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Women take the world of cinema by storm in 2021

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By Frédéric Ponsard
Women take the world of cinema by storm in 2021
Copyright  euronews   -  

Cinema in 2021 has undoubtedly been marked by women filmmakers. This was made obvious at some of the world's biggest festivals, like Cannes and Venice, but also in the most coveted trophies like the Oscars and the Prix Lumière.

Women winning awards

The year started off nicely for Chinese filmmaker, Chloe Zhao. After winning the Golden Lion in Venice in 2020, she went on to take three Oscars for Nomadland: Best Film, Best Director and Best Actress for Frances McDormand. This was a historic victory for a film directed by a woman. 

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Film director, Chloe Zhao, at the 2021 Oscarseuronews

Nomadland is based on the 2017 nonfiction book "Nomadland: Surviving America in the Twenty-First Century" by Jessica Bruder. 

The film tells the story of a woman who loses her long-term job due to a plant closure and her husband at the same time. She sells her belongings to purchase a campervan that she lives in and uses to travel and find work. The character, Fern, describes her situation as "houseless but not homeless".

Chloe Zhao is mainly known for her work on independent films, but she was hired by Marvel to direct its latest creation, Eternals, which was released in Autumn.

Postponed but not cancelled

The Oscars were postponed for two months this year and the Cannes Film Festival was also held later, in the month of July instead of May. The Cannes jury was headed by the American film director, Spike Lee, and it awarded the Palme d'Or to Titane by the young French director, Julia Ducournau.

On winning the award, Ducournau said that anyone who had won the prize before her must feel as she did: she doesn't think that a director can ever consider their films perfect. To her, the award really "pays tribute to the imperfections that are really the heart and energy of films."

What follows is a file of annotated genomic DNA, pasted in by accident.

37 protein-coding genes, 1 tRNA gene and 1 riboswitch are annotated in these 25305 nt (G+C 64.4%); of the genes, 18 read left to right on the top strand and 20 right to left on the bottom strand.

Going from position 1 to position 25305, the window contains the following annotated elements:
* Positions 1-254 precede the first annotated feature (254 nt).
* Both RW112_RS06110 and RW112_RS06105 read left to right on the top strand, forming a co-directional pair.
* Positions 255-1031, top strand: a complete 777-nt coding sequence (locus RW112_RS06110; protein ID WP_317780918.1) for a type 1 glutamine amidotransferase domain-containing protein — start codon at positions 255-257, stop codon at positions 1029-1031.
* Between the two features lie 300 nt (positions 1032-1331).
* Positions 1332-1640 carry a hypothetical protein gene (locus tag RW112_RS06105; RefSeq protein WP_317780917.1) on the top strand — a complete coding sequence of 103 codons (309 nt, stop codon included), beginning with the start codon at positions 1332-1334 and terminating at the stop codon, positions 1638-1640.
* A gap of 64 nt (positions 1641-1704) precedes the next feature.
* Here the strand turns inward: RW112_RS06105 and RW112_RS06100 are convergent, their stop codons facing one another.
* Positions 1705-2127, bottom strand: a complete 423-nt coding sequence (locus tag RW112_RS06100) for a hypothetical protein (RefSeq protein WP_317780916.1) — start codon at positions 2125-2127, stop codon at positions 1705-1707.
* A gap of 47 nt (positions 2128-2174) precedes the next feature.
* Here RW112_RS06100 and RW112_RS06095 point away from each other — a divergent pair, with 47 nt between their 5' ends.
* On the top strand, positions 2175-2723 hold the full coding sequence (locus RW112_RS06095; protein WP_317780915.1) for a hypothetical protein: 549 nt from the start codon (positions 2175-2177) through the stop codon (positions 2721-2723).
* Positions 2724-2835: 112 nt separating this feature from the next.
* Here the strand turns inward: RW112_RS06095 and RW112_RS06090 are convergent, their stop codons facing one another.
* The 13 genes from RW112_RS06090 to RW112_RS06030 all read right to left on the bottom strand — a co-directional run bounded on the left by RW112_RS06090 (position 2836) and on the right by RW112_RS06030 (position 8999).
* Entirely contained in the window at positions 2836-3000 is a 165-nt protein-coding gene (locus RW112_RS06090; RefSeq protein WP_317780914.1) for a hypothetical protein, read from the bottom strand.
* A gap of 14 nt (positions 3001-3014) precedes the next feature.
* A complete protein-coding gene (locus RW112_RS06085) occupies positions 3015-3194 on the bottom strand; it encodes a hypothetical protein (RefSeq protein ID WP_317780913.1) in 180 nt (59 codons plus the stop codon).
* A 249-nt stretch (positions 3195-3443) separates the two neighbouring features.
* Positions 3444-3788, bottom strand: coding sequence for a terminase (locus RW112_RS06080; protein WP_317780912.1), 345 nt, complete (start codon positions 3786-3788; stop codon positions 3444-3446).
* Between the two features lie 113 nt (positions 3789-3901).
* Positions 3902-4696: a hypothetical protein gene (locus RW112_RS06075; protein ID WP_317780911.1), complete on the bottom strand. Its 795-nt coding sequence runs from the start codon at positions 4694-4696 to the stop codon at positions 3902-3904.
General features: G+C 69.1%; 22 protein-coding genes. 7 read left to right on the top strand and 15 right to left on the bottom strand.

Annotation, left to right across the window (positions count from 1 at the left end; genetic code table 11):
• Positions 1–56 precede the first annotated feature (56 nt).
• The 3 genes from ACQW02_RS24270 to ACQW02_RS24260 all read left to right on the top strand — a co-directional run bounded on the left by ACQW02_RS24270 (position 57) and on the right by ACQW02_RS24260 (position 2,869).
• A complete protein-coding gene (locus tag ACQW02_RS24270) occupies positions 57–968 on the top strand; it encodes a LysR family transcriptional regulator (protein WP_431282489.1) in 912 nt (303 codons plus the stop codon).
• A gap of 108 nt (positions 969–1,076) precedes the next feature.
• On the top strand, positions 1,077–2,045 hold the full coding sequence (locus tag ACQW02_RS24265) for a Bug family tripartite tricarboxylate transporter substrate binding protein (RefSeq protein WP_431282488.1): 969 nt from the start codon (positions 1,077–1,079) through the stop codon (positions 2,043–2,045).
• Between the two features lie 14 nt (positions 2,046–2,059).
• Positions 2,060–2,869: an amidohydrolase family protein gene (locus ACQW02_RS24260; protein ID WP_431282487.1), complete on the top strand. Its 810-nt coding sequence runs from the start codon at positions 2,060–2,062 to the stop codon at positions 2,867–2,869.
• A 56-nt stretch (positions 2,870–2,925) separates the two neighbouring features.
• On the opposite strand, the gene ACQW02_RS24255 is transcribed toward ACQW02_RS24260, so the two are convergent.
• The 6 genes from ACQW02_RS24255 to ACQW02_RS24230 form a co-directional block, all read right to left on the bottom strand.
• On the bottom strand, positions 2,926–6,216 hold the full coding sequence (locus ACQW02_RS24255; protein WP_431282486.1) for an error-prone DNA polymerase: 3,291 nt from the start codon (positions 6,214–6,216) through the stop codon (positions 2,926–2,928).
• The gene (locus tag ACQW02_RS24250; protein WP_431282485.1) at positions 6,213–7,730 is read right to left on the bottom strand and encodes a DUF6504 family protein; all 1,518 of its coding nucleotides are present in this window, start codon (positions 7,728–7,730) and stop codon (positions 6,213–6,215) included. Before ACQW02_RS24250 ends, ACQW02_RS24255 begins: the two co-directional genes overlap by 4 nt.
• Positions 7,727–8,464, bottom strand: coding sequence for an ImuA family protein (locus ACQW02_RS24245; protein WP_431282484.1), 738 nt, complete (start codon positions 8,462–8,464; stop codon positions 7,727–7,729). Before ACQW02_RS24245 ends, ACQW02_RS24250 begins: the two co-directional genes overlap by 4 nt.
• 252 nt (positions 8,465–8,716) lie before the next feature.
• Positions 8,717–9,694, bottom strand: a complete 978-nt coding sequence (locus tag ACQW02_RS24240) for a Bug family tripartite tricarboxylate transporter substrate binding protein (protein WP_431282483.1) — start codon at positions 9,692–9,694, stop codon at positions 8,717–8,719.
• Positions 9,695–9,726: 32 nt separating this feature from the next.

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Film director, Julia Ducournau, at the Cannes Film Festival 2021euronews

Titane divided critics and audiences. The film depicts gender, violence and more and it gives a new dark and gory take on sexual identity. Positive critics have commended it for creating a different female perspective.

Women were also in the spotlight at the Venice film festival. French director, Audrey Diwan was awarded the top prize, the Golden Lion, for 'Happening', a film about a young student's impossible abortion attempts in 1960s France.

'Happening' keeps you gasping for breath for the protagonist, Anne, who is desperately trying to retain her independence. Set in the De Gaulle era and in a male-dominated time, this universal subject is magnificently interpreted by the Franco-Romanian actress, Anamaria Vartolomei.

Diwan herself said that she made the film "a bit like a scream, trying to see how far it would resonate". After winning the Golden Lion, she felt like she'd actually been heard.

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Film director, Audrey Diwan, with the 'Golden Lion' at the Venice Film Festivaleuronews

A lifetime Achievement Award

In autumn in Lyon, the multi-talented filmmaker from New Zealand, Jane Campion, was awarded the Prix Lumière 2021. It's the French city's version of a Nobel Prize for cinema. At the ceremony, she paid tribute to the 7th art by saying she felt it made her life possible. 

She explained that growing up with cinema really worked for her. She feels like the people working in the industry with their great imaginations "were answering the big questions of life, like why are we here? What's the possibility of loving? Who Am I? What's the future?"

In her latest film, The Power of the Dog, starring Benedict Cumberbatch, she casts a female gaze on a brutal and macho cowboy hiding a secret. The film was released directly on Netflix in November.